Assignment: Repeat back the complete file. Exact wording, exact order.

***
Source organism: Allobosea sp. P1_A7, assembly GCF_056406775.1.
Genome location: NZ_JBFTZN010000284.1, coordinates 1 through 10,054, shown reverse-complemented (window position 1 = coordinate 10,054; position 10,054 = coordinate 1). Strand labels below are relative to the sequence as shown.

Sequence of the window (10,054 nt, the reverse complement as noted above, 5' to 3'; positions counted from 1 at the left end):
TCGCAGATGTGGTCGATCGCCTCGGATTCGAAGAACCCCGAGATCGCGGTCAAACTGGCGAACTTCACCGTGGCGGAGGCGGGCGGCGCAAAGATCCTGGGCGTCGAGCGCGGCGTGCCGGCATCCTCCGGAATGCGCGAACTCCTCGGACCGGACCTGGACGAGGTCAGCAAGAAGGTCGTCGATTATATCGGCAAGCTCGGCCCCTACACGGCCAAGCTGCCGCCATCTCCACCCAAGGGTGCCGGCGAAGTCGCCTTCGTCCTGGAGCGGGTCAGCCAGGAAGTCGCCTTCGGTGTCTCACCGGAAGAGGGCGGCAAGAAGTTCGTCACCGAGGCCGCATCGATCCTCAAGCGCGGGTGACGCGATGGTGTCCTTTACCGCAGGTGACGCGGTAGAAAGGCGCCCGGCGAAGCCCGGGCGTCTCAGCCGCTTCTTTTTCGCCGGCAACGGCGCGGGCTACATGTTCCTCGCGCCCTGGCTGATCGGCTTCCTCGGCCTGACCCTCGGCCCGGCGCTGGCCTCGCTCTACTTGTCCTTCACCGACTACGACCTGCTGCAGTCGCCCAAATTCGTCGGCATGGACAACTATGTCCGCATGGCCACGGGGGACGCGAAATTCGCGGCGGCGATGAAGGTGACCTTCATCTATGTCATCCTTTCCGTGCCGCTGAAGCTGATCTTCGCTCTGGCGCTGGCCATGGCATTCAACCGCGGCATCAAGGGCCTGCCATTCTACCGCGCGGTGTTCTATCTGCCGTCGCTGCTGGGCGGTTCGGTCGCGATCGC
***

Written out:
Source organism: Allobosea sp. P1_A7, assembly GCF_056406775.1.
Genome location: NZ_JBFTZN010000284.1, coordinates 1 through 10,054, shown reverse-complemented (window position 1 = coordinate 10,054; position 10,054 = coordinate 1). Strand labels below are relative to the sequence as shown.

Sequence of the window (10,054 nt, the reverse complement as noted above, 5' to 3'; positions counted from 1 at the left end):
TCGCAGATGTGGTCGATCGCCTCGGATTCGAAGAACCCCGAGATCGCGGTCAAACTGGCGAACTTCACCGTGGCGGAGGCGGGCGGCGCAAAGATCCTGGGCGTCGAGCGCGGCGTGCCGGCATCCTCCGGAATGCGCGAACTCCTCGGACCGGACCTGGACGAGGTCAGCAAGAAGGTCGTCGATTATATCGGCAAGCTCGGCCCCTACACGGCCAAGCTGCCGCCATCTCCACCCAAGGGTGCCGGCGAAGTCGCCTTCGTCCTGGAGCGGGTCAGCCAGGAAGTCGCCTTCGGTGTCTCACCGGAAGAGGGCGGCAAGAAGTTCGTCACCGAGGCCGCATCGATCCTCAAGCGCGGGTGACGCGATGGTGTCCTTTACCGCAGGTGACGCGGTAGAAAGGCGCCCGGCGAAGCCCGGGCGTCTCAGCCGCTTCTTTTTCGCCGGCAACGGCGCGGGCTACATGTTCCTCGCGCCCTGGCTGATCGGCTTCCTCGGCCTGACCCTCGGCCCGGCGCTGGCCTCGCTCTACTTGTCCTTCACCGACTACGACCTGCTGCAGTCGCCCAAATTCGTCGGCATGGACAACTATGTCCGCATGGCCACGGGGGACGCGAAATTCGCGGCGGCGATGAAGGTGACCTTCATCTATGTCATCCTTTCCGTGCCGCTGAAGCTGATCTTCGCTCTGGCGCTGGCCATGGCATTCAACCGCGGCATCAAGGGCCTGCCATTCTACCGCGCGGTGTTCTATCTGCCGTCGCTGCTGGGCGGTTCGGTCGCGATCGC